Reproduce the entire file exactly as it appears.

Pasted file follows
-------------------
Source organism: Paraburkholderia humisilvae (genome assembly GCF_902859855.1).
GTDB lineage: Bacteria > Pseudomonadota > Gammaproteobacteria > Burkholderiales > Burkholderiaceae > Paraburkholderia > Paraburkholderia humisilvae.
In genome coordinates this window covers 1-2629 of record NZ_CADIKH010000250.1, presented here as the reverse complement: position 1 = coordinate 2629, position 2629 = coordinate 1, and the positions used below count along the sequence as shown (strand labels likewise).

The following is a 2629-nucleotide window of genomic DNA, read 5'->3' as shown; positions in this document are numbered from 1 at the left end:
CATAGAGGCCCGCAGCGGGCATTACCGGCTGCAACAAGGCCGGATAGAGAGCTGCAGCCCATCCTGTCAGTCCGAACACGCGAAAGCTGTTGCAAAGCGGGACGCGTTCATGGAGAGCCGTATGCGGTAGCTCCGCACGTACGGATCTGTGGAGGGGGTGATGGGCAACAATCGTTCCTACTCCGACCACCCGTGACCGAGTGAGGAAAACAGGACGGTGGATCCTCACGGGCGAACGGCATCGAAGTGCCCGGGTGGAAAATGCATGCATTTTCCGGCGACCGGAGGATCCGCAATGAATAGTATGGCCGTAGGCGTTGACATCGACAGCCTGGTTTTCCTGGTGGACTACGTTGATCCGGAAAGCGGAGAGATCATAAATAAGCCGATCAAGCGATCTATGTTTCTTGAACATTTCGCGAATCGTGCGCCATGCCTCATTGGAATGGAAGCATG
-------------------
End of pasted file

Source organism: Paraburkholderia humisilvae (genome assembly GCF_902859855.1).
GTDB lineage: Bacteria > Pseudomonadota > Gammaproteobacteria > Burkholderiales > Burkholderiaceae > Paraburkholderia > Paraburkholderia humisilvae.
In genome coordinates this window covers 1-2629 of record NZ_CADIKH010000250.1, presented here as the reverse complement: position 1 = coordinate 2629, position 2629 = coordinate 1, and the positions used below count along the sequence as shown (strand labels likewise).

The following is a 2629-nucleotide window of genomic DNA, read 5'->3' as shown; positions in this document are numbered from 1 at the left end:
CATAGAGGCCCGCAGCGGGCATTACCGGCTGCAACAAGGCCGGATAGAGAGCTGCAGCCCATCCTGTCAGTCCGAACACGCGAAAGCTGTTGCAAAGCGGGACGCGTTCATGGAGAGCCGTATGCGGTAGCTCCGCACGTACGGATCTGTGGAGGGGGTGATGGGCAACAATCGTTCCTACTCCGACCACCCGTGACCGAGTGAGGAAAACAGGACGGTGGATCCTCACGGGCGAACGGCATCGAAGTGCCCGGGTGGAAAATGCATGCATTTTCCGGCGACCGGAGGATCCGCAATGAATAGTATGGCCGTAGGCGTTGACATCGACAGCCTGGTTTTCCTGGTGGACTACGTTGATCCGGAAAGCGGAGAGATCATAAATAAGCCGATCAAGCGATCTATGTTTCTTGAACATTTCGCGAATCGTGCGCCATGCCTCATTGGAATGGAAGCATG